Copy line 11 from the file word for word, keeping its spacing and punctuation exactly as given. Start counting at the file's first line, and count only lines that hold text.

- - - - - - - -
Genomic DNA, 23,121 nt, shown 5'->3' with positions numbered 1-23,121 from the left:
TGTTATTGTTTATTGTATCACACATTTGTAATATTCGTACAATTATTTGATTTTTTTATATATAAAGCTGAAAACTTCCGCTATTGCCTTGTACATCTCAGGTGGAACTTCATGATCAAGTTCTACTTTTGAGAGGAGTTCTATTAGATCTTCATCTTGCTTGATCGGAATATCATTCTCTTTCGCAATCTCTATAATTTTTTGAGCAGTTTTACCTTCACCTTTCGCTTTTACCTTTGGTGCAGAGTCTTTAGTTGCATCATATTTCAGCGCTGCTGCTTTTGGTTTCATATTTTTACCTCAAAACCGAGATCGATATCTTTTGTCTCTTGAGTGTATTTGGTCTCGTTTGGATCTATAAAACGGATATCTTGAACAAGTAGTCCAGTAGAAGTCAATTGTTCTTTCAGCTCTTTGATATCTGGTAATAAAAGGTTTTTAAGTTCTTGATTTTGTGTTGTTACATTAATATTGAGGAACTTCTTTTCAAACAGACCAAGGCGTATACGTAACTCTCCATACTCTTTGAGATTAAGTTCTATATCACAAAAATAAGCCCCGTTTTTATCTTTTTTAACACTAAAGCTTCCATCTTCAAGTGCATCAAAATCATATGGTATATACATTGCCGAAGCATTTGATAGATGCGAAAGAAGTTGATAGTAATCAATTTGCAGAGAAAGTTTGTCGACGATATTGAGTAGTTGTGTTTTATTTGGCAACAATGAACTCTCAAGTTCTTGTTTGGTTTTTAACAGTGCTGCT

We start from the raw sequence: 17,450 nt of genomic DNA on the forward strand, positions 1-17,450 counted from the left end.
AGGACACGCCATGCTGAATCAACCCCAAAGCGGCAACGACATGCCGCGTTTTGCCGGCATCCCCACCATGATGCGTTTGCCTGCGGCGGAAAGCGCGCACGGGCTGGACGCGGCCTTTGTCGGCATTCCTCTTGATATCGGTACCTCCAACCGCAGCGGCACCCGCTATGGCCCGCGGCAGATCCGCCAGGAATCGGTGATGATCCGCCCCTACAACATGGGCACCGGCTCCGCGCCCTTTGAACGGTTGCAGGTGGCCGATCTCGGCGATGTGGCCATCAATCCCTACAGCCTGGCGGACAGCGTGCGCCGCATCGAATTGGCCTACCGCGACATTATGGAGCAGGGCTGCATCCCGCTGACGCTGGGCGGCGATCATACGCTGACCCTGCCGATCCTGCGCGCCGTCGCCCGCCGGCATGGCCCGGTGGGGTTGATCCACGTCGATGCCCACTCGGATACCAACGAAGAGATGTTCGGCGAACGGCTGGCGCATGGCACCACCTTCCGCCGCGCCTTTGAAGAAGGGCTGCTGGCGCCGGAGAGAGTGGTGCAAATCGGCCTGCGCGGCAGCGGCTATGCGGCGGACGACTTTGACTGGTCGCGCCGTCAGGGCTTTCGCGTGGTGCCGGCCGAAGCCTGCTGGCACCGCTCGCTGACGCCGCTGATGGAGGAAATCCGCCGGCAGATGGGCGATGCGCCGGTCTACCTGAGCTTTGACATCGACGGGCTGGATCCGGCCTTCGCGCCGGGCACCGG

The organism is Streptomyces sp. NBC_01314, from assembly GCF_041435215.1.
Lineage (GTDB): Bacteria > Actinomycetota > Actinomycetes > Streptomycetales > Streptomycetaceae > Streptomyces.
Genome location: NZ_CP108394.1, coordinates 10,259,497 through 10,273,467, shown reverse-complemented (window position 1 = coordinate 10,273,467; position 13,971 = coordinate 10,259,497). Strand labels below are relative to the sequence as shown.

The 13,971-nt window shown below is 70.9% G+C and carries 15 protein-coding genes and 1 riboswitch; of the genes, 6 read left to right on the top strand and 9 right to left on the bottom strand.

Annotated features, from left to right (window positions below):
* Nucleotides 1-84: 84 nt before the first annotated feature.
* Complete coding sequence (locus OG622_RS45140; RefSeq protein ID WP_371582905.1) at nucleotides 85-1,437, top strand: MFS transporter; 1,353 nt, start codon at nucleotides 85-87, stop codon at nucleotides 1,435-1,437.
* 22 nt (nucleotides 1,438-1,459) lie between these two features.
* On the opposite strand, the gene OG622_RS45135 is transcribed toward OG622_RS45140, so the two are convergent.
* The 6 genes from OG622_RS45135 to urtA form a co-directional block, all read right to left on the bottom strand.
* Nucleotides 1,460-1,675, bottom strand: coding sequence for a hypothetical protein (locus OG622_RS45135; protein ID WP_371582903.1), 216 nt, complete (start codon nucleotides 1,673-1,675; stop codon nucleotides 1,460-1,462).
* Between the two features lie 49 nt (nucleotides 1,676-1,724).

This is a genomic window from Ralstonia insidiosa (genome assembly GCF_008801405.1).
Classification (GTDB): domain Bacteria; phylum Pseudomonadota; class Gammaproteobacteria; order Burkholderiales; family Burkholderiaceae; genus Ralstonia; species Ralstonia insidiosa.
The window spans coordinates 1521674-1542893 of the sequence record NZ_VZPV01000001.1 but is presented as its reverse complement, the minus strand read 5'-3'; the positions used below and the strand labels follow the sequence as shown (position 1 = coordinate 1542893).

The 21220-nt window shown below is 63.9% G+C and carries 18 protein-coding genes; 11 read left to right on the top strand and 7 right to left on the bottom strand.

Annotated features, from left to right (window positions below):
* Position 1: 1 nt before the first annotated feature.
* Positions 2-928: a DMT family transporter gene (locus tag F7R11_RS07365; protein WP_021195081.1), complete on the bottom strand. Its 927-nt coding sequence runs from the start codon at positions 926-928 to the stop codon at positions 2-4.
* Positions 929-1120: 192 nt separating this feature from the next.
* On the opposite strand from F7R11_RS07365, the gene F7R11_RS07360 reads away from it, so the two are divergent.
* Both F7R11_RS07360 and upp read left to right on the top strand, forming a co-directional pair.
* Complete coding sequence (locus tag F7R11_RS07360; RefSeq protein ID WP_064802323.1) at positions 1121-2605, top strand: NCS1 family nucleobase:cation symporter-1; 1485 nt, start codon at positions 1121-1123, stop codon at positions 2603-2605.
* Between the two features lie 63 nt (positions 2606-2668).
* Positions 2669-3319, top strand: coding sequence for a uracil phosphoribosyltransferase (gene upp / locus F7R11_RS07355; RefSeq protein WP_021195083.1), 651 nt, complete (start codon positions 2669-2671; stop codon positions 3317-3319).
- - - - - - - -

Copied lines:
* Complete coding sequence (locus OG622_RS45140; RefSeq protein ID WP_371582905.1) at nucleotides 85-1,437, top strand: MFS transporter; 1,353 nt, start codon at nucleotides 85-87, stop codon at nucleotides 1,435-1,437.